When You Delete A File In Windows It's Not Really Deleted
When you delete a file in Microsoft Windows it goes into your Recycle Bin. The Recycle Bin temporarily stores your files until you decide to really delete them, or restore them. It's a kind of a safety-net in the event you change your mind and want your file back. By default, Windows will automatically 'empty' the Recycle Bin when the contents reach 10% of the total available storage space on your hard drive. For most systems this means there can be a lot of old files in the Recycle Bin at any time!
You Can Manually Empty The Recycle Bin By Following These Steps:
- Find the Recycle Bin icon on your desktop and right-click on it with your mouse button.
- On the menu that appears, select "empty Recycle Bin"
- A message will appear asking you to confirm that you really want to delete all the files in the Recycle Bin. If you're sure, choose YES.
Even After Emptying The Recycle Bin Files Aren't Really Gone!
Did you know that even after you empty the Recycle Bin your files and data are still on your hard drive, and still easily accessible to anyone with access to your PC? This is because of how Microsoft Windows 'deletes' files. When Windows deletes your files from the Recycle Bin it does not 'wipe' from your disk, it only removes the location of where your files were from it's File Allocation Table (FAT). Removing the file information from the "FAT" means that Windows no longer recognizes the data as being available, but the data is still on your hard disk and can easily be recovered using recovery software or hacking tools!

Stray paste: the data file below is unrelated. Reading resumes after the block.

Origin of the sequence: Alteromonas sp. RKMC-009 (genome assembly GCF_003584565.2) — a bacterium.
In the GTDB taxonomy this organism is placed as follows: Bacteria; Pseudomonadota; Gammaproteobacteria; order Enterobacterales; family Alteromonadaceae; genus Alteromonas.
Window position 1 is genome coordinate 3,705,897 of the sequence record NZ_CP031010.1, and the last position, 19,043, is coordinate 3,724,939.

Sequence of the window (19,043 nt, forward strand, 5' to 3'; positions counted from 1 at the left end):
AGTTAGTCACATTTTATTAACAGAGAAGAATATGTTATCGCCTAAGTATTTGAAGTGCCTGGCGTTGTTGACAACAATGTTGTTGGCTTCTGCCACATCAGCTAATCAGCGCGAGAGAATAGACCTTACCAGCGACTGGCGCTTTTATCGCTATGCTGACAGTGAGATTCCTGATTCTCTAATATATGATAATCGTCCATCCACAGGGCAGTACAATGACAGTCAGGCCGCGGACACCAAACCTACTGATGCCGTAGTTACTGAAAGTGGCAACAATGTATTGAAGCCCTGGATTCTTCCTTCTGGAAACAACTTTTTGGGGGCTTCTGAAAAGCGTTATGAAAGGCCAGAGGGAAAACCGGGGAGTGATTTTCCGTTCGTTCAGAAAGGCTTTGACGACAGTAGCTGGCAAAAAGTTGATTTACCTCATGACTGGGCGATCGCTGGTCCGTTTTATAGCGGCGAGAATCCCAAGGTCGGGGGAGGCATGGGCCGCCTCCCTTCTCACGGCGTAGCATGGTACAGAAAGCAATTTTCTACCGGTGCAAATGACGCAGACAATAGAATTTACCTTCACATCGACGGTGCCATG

It Is Possible To Fully Erase Your Data For Security And Privacy Reasons
Fortunately for those concerned about their privacy, there are utility programs available to fully and securely wipe old files from your hard drive. These utilities wipe the actual data information from your disk by using complex 'hashing' and encryption that makes your old files and information completely unrecoverable - even by the FBI! It has been rumored (although we have no way of knowing if this is true) that Al-Qaeda used these techniques on computers recovered in Iraq and Pakistan, making it impossible, or at the very least, difficult for the CIA and FBI to recover the data on the computers.